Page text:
Hazare arrest: The world view
Prime Minister Manmohan Singh on Wednesday slammed a hunger strike campaign by anti-corruption activist Anna Hazare as “totally misconceived” and deliberately confrontational, reports said.india Updated: Aug 18, 2011 01:18 IST
Indian Prime Minister Manmohan Singh on Wednesday slammed a hunger strike campaign by anti-corruption activist Anna Hazare as “totally misconceived” and deliberately confrontational.
“The path he has chosen… is totally misconceived and fraught with grave consequences for our parliamentary democracy,” Singh said in an address to parliament that was interrupted by cries of “shame” from opposition benches.
Singh said Hazare’s plans to hold an indefinite fast to push for changes to a new anti-corruption bill now before parliament was a direct and unconstitutional challenge to the government’s authority.
“Anna Hazare, 74, is fasting in prison with thousands of his followers assembled outside.
The gathering is the latest development in a fast-moving crisis that saw him arrested on Tuesday and then refusing to leave jail after the government ordered his release....The crackdown...met with outrage from the opposition, sparking Parliament’s adjournment and protests, ranging from candlelit vigils to the burning of effigies of government figures, in cities across India.”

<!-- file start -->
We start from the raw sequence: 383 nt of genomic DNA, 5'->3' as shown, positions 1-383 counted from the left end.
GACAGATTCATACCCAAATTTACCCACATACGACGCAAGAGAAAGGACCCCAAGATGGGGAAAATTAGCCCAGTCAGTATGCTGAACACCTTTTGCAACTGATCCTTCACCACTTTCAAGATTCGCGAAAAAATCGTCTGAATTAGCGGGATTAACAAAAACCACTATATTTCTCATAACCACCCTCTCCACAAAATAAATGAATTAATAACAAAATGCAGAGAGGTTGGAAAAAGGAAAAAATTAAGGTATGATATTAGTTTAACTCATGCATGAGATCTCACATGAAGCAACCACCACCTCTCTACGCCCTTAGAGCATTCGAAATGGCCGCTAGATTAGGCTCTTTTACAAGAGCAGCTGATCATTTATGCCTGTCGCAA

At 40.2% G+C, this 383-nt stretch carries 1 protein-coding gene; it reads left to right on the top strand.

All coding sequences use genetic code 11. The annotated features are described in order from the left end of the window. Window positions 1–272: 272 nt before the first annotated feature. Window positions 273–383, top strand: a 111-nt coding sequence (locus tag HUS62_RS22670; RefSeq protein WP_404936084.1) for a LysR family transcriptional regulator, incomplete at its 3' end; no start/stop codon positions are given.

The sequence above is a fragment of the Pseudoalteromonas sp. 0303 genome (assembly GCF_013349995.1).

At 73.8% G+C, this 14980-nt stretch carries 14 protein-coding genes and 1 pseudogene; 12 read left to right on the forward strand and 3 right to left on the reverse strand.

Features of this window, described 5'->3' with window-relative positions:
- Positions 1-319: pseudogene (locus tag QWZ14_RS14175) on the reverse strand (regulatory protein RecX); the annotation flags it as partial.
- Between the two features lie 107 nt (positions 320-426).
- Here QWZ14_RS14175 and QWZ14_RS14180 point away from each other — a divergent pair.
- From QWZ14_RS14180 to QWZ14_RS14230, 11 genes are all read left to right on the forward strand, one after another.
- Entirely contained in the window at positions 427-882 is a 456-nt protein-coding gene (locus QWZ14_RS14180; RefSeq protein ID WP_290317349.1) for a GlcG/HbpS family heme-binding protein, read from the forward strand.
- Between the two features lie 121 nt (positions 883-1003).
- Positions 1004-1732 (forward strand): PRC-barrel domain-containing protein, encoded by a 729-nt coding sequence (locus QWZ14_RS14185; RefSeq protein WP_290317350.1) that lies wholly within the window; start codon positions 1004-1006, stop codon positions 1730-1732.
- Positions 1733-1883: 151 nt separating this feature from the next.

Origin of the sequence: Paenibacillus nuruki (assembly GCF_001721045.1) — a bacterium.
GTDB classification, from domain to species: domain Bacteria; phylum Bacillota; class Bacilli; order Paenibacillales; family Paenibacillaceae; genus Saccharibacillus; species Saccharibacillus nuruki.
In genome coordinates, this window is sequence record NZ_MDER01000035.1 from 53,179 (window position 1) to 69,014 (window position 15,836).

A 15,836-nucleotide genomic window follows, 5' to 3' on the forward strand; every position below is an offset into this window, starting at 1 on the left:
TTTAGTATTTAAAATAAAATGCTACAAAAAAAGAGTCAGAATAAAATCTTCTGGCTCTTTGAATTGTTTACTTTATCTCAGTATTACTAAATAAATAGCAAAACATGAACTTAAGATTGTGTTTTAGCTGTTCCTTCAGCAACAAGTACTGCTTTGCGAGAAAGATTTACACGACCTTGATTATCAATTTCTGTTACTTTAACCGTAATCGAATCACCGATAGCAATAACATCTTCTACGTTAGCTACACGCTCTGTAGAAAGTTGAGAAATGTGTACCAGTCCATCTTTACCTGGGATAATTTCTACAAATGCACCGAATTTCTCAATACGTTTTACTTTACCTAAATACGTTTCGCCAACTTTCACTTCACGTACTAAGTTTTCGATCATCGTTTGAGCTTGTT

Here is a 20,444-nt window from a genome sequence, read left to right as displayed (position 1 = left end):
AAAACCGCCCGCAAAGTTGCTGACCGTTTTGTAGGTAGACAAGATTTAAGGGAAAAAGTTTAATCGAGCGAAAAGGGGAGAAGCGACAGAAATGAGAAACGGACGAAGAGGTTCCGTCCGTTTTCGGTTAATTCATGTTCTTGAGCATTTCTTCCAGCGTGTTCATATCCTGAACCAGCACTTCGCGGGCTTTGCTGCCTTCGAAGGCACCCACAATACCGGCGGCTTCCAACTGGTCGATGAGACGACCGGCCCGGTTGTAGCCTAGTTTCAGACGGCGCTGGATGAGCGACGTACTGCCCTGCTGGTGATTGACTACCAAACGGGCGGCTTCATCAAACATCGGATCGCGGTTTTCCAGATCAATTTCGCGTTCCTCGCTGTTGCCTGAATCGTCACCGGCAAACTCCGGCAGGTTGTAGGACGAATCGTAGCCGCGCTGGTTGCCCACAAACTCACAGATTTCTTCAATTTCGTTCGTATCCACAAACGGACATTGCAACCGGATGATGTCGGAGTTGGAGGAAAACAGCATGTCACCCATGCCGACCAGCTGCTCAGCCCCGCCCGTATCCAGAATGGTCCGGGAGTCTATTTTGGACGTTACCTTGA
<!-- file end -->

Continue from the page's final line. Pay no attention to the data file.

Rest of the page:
New York Times
“An anti-corruption protest leader whose arrest on Tuesday morning reverberated across India, inciting outrage at the government, ended the day with a very different twist: He refused an offer to be released from jail.
By late Tuesday, the scene outside Tihar Jail was playing on all-news channels across the country. More than 1,000 supporters waved flags and banners, chanting slogans, as the protest leader, Anna Hazare, rejected a police release order because it contained a condition he could not accept — that he agree not to stage an indefinite hunger strike. He began one in jail anyway.